This was not the first time I’d seen Silent Running. I had watched it on the television once many years ago and it did not have much of a lasting impression on me. As such, I approached seeing the film again with vague ambivalence, expecting to find clumsy, heavy-handed environmentalist propaganda. These expectations were disappointed.
At an unspecified date in the future, the Earth has suffered an ecological cataclysm and the last forests have been placed in enormous biospheres, mounted onto a fleet of spacecraft, sent out into the outer solar system. The protagonist is Freeman Lowell (Bruce Dern), a crewman on one of these ships, the Valley Forge, seemingly the only member of the crew who cares about the forests and still hopes that the Earth can be re-forested. To Lowell’s distress, an inexplicable order is received to jettison and ‘nuclear destruct’ the forests; Lowell’s concern for the survival for all that is left of Earth’s natural ecosystem is such that he is forced to take the lives of the three other crewmen and steer the ship into deep space.
The rest of the film focuses on Lowell’s isolation, except for the maintenance drones he names Huey, Dewey and Louie. His attempts to cope with the burden of having killed the only “friends” he had. And, oddly enough, he handles all of this rather well.
The film wisely doesn’t focus on giving us too explicit an ecological message. Lowell is sympathetic but not particularly likeable, Dern playing him brilliantly. Further, the drones could have been twee, cutesy and irritating but, instead, are interesting and provide the closest the film gets to comic relief, making an odd comparison with HAL of 2001: A Space Odyssey, a film on which Silent Running’s director, Douglas Trumbull, was special effects supervisor.
The film is clearly a very environmentally inclined one, but it does avoid being heavy-handed, for the most part. An early scene where Lowell rants about the absence of beauty and frontiers on Earth now that everything has been absorbed into the realm of technology and efficiency felt less preachy and more prescient. This being said, there are sequences where Lowell wanders through the forest dressed in a white robe, with a large bird-of-prey perched on his arm, which struck me as being almost funny. Further, though the instrumental music in the film is what you would expect, the two songs sung by folk-musician Joan Baez were very poorly judged (‘Rejoice in the Sun’ was eerily reminiscent of The Wicker Man). However, it was pointed out to me after the film that Baez’s voice is the only female presence in the film.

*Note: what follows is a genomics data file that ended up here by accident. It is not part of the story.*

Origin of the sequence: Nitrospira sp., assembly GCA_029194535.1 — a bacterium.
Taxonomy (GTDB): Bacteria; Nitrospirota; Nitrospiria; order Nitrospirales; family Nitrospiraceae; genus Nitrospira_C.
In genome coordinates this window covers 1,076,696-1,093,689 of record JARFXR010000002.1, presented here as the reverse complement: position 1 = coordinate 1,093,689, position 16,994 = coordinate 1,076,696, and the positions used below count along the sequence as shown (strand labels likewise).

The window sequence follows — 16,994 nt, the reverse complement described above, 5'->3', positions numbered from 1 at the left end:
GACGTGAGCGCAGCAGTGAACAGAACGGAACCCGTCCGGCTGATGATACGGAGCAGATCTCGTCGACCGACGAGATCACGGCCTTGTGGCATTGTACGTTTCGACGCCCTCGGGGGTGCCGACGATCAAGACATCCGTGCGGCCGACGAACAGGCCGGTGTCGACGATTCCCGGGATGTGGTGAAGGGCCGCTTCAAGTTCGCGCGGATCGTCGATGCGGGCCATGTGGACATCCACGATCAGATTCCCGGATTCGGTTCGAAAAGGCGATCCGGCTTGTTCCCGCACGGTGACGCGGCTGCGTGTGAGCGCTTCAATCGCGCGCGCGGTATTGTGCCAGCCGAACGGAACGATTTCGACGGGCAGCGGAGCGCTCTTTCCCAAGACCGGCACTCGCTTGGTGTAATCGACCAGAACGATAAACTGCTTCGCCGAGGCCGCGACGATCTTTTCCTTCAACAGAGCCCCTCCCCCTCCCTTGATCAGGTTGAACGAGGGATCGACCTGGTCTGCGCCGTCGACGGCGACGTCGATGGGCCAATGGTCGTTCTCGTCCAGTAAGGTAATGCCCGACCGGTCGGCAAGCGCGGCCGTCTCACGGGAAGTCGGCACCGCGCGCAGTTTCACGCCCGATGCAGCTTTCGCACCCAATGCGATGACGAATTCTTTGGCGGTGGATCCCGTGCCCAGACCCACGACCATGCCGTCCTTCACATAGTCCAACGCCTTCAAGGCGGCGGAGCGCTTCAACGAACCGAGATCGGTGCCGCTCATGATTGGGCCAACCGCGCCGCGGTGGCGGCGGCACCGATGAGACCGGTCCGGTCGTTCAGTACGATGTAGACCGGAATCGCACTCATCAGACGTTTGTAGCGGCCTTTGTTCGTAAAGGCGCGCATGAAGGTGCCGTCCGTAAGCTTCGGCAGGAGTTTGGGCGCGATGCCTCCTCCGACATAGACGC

There are some superb touches as well, particularly the scene where Lowell cannot bring himself to approach the body of one of the crewmen he killed in the forest. Instead, he has the drones bury him while he watches, distraught, through a monitor.
It seemed to me that the film was less concerned with an explicit environmental message and was more a surprisingly thoughtful meditation on human beings and the dehumanisation of the world. It certainly is drawing lines between the destruction of nature and the destruction of something unspecified but vital in the essence of humanity. Interestingly, in the burial scene previously mentioned, before the drones put the body in the grave, Lowell says he feels like he ought to say a prayer, but that he doesn’t know how to.
The film is always ambiguous about Lowell’s actions; whether or not they can be justified, and the ending doesn’t leave us with clear answers either. Lowell varies from being at times just as capricious and indolent as his crewmates were (he memorably attempts to play poker with the drones) to being wracked with guilt over his actions, to being fanatically concerned with the well-being of the ecosystem he has assumed custody over. The film also remains ambiguous about the impact of technology: though the technological encroachment has been disastrous for nature, the drones are the most easily likable characters and take an active role in preserving the forest.
Ultimately, this isn’t the film you may be expecting. It’s mature, moving, funny and often profound. You do have to grant it several conceits in order to enjoy it, but once you’ve done that, you’re in for a very interesting experience, one more people ought to appreciate.
Silent Running was shown as part of the ‘UEA Philosophers at the Cinema’ science fiction classics series at Cinema City, introduced by Dr. Jerry Goodenough and Dr. Rupert Read, followed by a Q & A. The final film in the series, Sunshine, will be showing on 11th November, and will be introduced by a member of faculty, with a Q & A to follow. There will be another series next semester.